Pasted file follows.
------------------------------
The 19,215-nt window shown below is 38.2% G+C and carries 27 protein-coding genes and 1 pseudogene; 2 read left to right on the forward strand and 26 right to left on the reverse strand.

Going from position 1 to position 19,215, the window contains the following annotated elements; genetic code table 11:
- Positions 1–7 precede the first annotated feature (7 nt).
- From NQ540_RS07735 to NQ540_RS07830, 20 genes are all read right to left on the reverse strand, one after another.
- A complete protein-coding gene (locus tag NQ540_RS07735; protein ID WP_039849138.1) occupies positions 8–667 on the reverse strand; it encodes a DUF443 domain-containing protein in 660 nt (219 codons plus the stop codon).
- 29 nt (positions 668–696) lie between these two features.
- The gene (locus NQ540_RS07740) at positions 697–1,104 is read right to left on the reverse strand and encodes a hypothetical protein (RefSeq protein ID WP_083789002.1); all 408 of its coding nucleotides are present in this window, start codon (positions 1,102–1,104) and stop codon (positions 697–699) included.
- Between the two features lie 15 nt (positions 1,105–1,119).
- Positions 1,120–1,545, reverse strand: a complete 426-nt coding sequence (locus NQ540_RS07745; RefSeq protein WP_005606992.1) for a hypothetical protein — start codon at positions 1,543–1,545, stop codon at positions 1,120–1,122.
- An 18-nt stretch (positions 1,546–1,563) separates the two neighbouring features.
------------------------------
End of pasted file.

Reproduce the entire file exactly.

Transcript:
The 19,215-nt window shown below is 38.2% G+C and carries 27 protein-coding genes and 1 pseudogene; 2 read left to right on the forward strand and 26 right to left on the reverse strand.

Going from position 1 to position 19,215, the window contains the following annotated elements; genetic code table 11:
- Positions 1–7 precede the first annotated feature (7 nt).
- From NQ540_RS07735 to NQ540_RS07830, 20 genes are all read right to left on the reverse strand, one after another.
- A complete protein-coding gene (locus tag NQ540_RS07735; protein ID WP_039849138.1) occupies positions 8–667 on the reverse strand; it encodes a DUF443 domain-containing protein in 660 nt (219 codons plus the stop codon).
- 29 nt (positions 668–696) lie between these two features.
- The gene (locus NQ540_RS07740) at positions 697–1,104 is read right to left on the reverse strand and encodes a hypothetical protein (RefSeq protein ID WP_083789002.1); all 408 of its coding nucleotides are present in this window, start codon (positions 1,102–1,104) and stop codon (positions 697–699) included.
- Between the two features lie 15 nt (positions 1,105–1,119).
- Positions 1,120–1,545, reverse strand: a complete 426-nt coding sequence (locus NQ540_RS07745; RefSeq protein WP_005606992.1) for a hypothetical protein — start codon at positions 1,543–1,545, stop codon at positions 1,120–1,122.
- An 18-nt stretch (positions 1,546–1,563) separates the two neighbouring features.